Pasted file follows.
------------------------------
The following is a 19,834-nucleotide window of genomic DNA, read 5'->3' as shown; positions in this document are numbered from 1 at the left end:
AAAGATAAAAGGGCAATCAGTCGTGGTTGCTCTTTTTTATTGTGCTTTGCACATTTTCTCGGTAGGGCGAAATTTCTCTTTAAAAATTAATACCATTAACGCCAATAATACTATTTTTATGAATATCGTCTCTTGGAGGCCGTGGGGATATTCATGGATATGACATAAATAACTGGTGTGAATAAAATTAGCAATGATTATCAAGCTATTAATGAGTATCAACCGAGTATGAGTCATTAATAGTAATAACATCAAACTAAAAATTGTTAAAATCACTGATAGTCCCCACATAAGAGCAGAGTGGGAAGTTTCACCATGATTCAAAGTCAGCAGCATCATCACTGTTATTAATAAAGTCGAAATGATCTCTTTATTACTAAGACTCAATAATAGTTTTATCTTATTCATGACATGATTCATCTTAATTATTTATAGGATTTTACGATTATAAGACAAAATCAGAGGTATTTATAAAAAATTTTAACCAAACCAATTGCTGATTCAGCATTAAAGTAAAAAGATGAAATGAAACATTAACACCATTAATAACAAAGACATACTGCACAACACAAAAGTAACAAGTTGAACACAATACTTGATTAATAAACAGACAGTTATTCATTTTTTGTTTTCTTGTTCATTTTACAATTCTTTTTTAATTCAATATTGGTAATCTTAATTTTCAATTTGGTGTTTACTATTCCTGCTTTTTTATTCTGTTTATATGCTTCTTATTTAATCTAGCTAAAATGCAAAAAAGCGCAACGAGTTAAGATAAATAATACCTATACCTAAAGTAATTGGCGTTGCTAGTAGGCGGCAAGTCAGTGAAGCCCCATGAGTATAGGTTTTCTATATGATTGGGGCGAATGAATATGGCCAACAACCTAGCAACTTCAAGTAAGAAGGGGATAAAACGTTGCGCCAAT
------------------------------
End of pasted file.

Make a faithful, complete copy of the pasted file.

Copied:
The following is a 19,834-nucleotide window of genomic DNA, read 5'->3' as shown; positions in this document are numbered from 1 at the left end:
AAAGATAAAAGGGCAATCAGTCGTGGTTGCTCTTTTTTATTGTGCTTTGCACATTTTCTCGGTAGGGCGAAATTTCTCTTTAAAAATTAATACCATTAACGCCAATAATACTATTTTTATGAATATCGTCTCTTGGAGGCCGTGGGGATATTCATGGATATGACATAAATAACTGGTGTGAATAAAATTAGCAATGATTATCAAGCTATTAATGAGTATCAACCGAGTATGAGTCATTAATAGTAATAACATCAAACTAAAAATTGTTAAAATCACTGATAGTCCCCACATAAGAGCAGAGTGGGAAGTTTCACCATGATTCAAAGTCAGCAGCATCATCACTGTTATTAATAAAGTCGAAATGATCTCTTTATTACTAAGACTCAATAATAGTTTTATCTTATTCATGACATGATTCATCTTAATTATTTATAGGATTTTACGATTATAAGACAAAATCAGAGGTATTTATAAAAAATTTTAACCAAACCAATTGCTGATTCAGCATTAAAGTAAAAAGATGAAATGAAACATTAACACCATTAATAACAAAGACATACTGCACAACACAAAAGTAACAAGTTGAACACAATACTTGATTAATAAACAGACAGTTATTCATTTTTTGTTTTCTTGTTCATTTTACAATTCTTTTTTAATTCAATATTGGTAATCTTAATTTTCAATTTGGTGTTTACTATTCCTGCTTTTTTATTCTGTTTATATGCTTCTTATTTAATCTAGCTAAAATGCAAAAAAGCGCAACGAGTTAAGATAAATAATACCTATACCTAAAGTAATTGGCGTTGCTAGTAGGCGGCAAGTCAGTGAAGCCCCATGAGTATAGGTTTTCTATATGATTGGGGCGAATGAATATGGCCAACAACCTAGCAACTTCAAGTAAGAAGGGGATAAAACGTTGCGCCAAT